U.S. Secretary of State John Kerry said Friday Americans were among the more than 30 people killed in Brussels in Tuesday’s attacks.
“The United States, I want you to know, is praying and grieving with you for the loved ones of those who have been very cruelly taken from us, including Americans, and for the many who were injured in these despicable attacks,” he said in Brussels alongside Charles Michel, the Belgian prime minister.
An unnamed U.S. official later said two Americans had been killed. Neither has been publicly identified. Before Friday, those victims of the attacks who have been named so far weren’t identified by embassies or government officials, but by families on social media.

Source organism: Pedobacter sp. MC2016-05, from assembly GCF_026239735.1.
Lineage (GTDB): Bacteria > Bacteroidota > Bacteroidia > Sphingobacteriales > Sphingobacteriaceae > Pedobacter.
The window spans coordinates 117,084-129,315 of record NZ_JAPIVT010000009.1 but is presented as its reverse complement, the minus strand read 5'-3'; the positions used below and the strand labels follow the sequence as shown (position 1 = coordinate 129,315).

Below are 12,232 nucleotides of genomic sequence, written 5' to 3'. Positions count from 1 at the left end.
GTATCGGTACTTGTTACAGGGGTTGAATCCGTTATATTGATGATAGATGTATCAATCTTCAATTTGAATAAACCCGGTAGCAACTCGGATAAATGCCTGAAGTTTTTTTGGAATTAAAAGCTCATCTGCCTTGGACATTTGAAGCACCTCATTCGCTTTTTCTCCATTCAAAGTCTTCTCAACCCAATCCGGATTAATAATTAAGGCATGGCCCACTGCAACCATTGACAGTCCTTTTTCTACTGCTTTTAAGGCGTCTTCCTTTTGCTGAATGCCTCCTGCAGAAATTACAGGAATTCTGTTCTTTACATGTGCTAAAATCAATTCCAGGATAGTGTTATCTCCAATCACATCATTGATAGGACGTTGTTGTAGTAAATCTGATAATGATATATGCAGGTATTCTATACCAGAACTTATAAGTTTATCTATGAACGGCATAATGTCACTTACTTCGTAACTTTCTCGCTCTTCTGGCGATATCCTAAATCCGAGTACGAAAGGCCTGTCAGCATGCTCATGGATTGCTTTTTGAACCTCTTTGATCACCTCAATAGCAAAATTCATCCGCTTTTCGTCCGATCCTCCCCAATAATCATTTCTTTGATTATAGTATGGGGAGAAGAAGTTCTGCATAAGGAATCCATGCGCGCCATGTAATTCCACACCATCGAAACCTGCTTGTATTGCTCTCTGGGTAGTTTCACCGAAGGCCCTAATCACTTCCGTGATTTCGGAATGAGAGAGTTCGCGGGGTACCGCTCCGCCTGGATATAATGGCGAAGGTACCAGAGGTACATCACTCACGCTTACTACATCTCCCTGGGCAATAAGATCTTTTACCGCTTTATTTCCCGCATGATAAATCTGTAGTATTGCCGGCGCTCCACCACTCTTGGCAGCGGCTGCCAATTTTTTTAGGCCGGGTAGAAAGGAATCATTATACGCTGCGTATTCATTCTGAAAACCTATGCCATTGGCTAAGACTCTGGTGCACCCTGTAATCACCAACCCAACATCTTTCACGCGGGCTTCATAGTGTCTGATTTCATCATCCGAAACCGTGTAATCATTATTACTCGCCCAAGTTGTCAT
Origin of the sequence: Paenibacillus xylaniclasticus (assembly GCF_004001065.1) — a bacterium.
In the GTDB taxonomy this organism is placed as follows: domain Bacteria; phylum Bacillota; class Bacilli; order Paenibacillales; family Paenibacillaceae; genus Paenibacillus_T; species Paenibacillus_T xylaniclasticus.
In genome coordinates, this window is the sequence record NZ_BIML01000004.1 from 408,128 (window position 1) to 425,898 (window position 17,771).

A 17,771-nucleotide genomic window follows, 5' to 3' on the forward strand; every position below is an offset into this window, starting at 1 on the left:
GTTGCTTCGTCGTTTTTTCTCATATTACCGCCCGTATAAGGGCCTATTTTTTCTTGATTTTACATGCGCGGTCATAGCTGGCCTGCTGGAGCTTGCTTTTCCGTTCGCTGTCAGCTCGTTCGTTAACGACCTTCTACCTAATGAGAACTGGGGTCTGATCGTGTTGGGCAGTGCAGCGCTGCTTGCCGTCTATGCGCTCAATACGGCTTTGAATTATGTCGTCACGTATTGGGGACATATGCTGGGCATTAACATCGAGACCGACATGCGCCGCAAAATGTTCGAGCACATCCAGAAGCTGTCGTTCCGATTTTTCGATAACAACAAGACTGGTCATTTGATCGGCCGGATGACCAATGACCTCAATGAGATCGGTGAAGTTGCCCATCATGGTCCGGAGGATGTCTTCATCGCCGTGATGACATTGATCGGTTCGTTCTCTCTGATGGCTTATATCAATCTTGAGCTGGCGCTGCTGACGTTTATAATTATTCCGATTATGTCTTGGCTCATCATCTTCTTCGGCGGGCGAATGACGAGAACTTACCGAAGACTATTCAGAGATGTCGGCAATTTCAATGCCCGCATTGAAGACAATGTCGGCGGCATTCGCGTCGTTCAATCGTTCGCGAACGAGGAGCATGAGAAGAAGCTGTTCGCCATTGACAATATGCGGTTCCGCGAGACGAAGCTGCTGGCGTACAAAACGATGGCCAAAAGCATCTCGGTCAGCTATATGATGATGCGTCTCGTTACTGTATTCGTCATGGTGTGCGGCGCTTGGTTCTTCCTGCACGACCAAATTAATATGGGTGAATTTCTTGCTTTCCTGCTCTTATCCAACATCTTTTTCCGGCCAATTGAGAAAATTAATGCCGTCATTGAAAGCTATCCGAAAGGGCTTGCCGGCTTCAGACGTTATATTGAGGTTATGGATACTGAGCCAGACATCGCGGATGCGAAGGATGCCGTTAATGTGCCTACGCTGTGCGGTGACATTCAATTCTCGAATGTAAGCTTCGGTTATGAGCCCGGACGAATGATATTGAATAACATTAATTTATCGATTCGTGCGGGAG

Victims from more than 40 countries are among the dead and injured, which could account for why governments have been so slow in naming the dead publicly. Two forensic teams have been working to identify the bodies. The nail-packed bomb blasts and damage to the bodies may also have made identifying the dead more difficult.
So far, eight people have been publicly identified.
Adelma Tapia Ruiz’s death was confirmed in a Facebook post by her brother. She was a 36-year-old mother of twin daughters, originally from Peru, who had lived in Brussels nearly nine years.